Strange times can breed strange behaviours. For proof, just think back to the beginning of this pandemic when people prioritised hoarding toilet paper above all else. Then, this morning, a little over a year since all this started, the Academy of Motion Picture Arts and Sciences released this year’s Oscar nominees, serving as a reminder that this pandemic affects us all…even the mostly white, mostly male members of the Academy, it seems.
You see, the sky is blue, water is wet, and the Academy has a problem with nominating women and minorities in key categories. This year, though, the slate of nominees is the most diverse it has ever been, which comes six years after the #OscarsSoWhite first started, but hey, it only took a deadly global pandemic for the Academy to really change their ways.
There are a lot of firsts this year. Most notable are the nominations of Chloé Zhao and Emerald Fennell in the Best Director category, which marks the first time two women have been nominated for the award at the same time! It is inexcusable that we are this far into the 21st century yet only now can we say that. And unlike the Golden Globes, the Academy has yet to nominate a majority of women in the category, at least proving that the pandemic has not stripped its members of their uncanny ability to slow-walk progress. Though, do bear in mind that despite David Fincher’s Mank earning the most nominations of the ceremony, I maintain, just as I did with the Golden Globes, that Zhao is the dark horse here, as her timely drama Nomadland has a chance to come away big on the night.
Additionally, Chloé Zhao is the first female director of Chinese descent to be nominated in the Directing category, while former The Walking Dead actor Steven Yeun is the first Asian American actor to be nominated for Best Actor (again, how did this take so long?) for his performance in critical darling Minari. Viola Davis, then, received her fourth Oscar nod for Ma Rainey’s Black Bottom, now making her the most nominated actress of colour ever.
Such significant steps towards diversity make it easier to forgive the lack of Canadian nominees. Halifax filmmaker Ben Proudfoot is the lone Canadian in the mix this year, earning a nod in the Best Documentary Short Subject category for his work on A Concerto Is a Conversation. I also noted in a previous article that Regina King’s directorial debut One Night in Miami was looking like an early frontrunner, but it’s only nominations are Best Supporting Actor and Best Song for Leslie Odom Jr. (sharing the latter with Sam Ashworth) and Best Adapted Screenplay for Kemp Powers, overlooking King as well as Canadian actor Eli Goree for his uncanny portrayal of Cassius Clay.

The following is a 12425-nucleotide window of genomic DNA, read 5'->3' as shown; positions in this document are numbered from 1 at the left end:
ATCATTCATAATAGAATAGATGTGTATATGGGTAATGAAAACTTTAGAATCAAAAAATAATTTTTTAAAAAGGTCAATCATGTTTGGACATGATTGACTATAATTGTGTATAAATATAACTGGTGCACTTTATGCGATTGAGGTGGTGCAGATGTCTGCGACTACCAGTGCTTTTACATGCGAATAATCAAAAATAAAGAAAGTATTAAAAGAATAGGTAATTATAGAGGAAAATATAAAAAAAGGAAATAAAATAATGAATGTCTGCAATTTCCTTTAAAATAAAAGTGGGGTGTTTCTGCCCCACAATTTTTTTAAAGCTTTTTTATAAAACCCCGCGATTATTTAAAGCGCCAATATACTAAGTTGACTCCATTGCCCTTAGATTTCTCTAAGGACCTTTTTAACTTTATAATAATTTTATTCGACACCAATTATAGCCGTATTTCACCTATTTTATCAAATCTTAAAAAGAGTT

It is very much worth noting, however, that because of the pandemic the Academy were working off a smaller pool of films, of which an even larger percentage come from streaming services rather than studios who release to theatres (Netflix leads all others with thirty-five nominations), and as such were not as blatantly obligated to nominate some commercially successful vehicle for the ratings. Denis Villeneuve’s wildly anticipated adaptation of Frank Herbert’s Dune is one such big budget studio film whose release date has been significantly delayed due to the pandemic and misses out on this year’s Oscars as a result, but could very well garner significant awards consideration when–or perhaps if–the film releases in October.
No matter what, this year’s Academy Awards will go down in history because of the pandemic, but hopefully that is not where it ends, given its admirably diverse list of nominees. And if you consider the baffling decision to nominate both Daniel Kaluuya and LaKeith Stanfield in the Best Supporting Actor category, despite being the film’s two leads (their faces are on the poster, dammit!), or that the Academy actually had the humility to recognise the brilliant work of Maria Bakalova in Borat Subsequent Moviefilm, perhaps the surprises will keep coming on the night.